As most people imagine, I prepare the layout, design drawings and the specification (the document that says what’s what). But what most people (and some architects) don’t realise is that my most important role is to guide the client. I meet the client and discuss their requirements – what do they really want? More space, more light, better access to the garden, a special space. They usually have a pretty good idea about that. What they don’t know is how to make it work. Not just in terms of arrangement and construction, but the whole process from intention to completion. I like to steer the client through the stages – feasibility, making some options, developing the design – and get their decisions. Getting the permissions is mostly an administrative task. What follows then is the part that a lot of clients don’t know about – tendering the work and administering the contract.

Building work is expensive. That loft or extension is a big investment. By taking a full set of drawings to three or four builders to get prices – tendering the work – is the best way to find a builder with the best price. I help control that process and supply the documents. With a good set of drawings, everyone is pricing the same thing. In the old days the builders came back with two figures – the cost and the time. Once the client makes a decision, they need to get a contact signed. Not the A4 sheet with the small print on the back, but a proper building contract that complies with the building contract law, like JCT Minor Works 2011. You have the right to make stage payments and to go to arbitration in the event of a dispute, whatever that tiny green writing says. At the front of your contract it says the names of the parties, lists the tender documents (the drawings – which need to be signed by both parties) and gives the contract sum (what you want to pay) and the contract dates (when it better be done by). At the back is the terms – payment, changes, delay, workmanship and materials. The contract also names the architect – my job is to  make sure that the parties adhere to the terms and to determine who pays when they don’t. One small but important point to note: throughout the process, my job is to work in the best interests of the client  – except at the contract administration stage. When I have my contract administration hat on, I work for the contract – new instructions have to be valued, delays have to be compensated and only the work that has been completed must be paid for.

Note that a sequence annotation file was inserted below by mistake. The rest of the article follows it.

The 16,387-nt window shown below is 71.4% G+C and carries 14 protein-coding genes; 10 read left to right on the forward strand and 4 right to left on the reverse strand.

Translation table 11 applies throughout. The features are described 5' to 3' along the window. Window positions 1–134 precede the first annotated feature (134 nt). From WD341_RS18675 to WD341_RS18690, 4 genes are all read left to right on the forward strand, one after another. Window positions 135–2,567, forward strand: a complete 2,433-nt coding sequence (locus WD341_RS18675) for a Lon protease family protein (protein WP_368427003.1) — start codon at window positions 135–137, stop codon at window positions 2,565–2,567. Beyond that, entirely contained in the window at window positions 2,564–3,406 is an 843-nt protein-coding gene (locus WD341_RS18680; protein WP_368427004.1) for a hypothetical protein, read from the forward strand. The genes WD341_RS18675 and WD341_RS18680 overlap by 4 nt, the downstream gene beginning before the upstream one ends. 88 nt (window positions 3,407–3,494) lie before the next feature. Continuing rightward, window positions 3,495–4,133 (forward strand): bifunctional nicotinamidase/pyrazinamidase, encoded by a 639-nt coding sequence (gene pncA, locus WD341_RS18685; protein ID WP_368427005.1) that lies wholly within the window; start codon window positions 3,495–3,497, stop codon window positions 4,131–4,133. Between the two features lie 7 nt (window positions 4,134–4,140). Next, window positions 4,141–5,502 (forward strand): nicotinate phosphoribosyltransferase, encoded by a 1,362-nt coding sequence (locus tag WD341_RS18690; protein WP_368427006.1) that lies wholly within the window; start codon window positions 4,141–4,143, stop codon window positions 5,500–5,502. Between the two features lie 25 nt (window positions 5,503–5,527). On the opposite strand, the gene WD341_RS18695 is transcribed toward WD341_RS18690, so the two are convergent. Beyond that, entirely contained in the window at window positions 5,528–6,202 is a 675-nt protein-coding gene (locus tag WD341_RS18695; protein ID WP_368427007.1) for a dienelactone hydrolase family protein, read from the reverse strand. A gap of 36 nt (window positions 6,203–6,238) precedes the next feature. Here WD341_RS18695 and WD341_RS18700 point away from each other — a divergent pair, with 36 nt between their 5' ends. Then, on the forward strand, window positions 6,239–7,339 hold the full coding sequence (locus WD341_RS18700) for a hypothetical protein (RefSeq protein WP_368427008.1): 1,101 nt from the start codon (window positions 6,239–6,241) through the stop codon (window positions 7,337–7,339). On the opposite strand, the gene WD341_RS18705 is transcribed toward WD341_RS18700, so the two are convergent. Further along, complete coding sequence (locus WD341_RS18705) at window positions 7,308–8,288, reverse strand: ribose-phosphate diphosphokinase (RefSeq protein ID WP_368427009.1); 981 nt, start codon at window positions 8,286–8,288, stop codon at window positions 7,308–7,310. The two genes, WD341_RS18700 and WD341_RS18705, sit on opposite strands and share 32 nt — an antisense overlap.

Part of the confusion about the architect’s role comes from the industry. On the one hand new forms of procurement (special contract arrangements, like design and build) confuse the loyalty of the architect. Also building with new materials, larger spans and, yes, incomprehensible thermal performance regulations, means that a lot of specialist knowledge comes from other people. But part of the blame has to lie with architects. During the “good times” pricing of architectural services was, how shall I say, competitive? As a result, the bulk of the fees lay on the drawing package, for planning, statutory approval and tender. Advising the client became part of the service that did not show up on the fee proposal. Sketch designs replaced briefings and contract administration ended up in the hands of the quantity surveyors. So, old fashioned it may be, but my services include those items – it’s my job to act in the clients interest at (nearly) all times.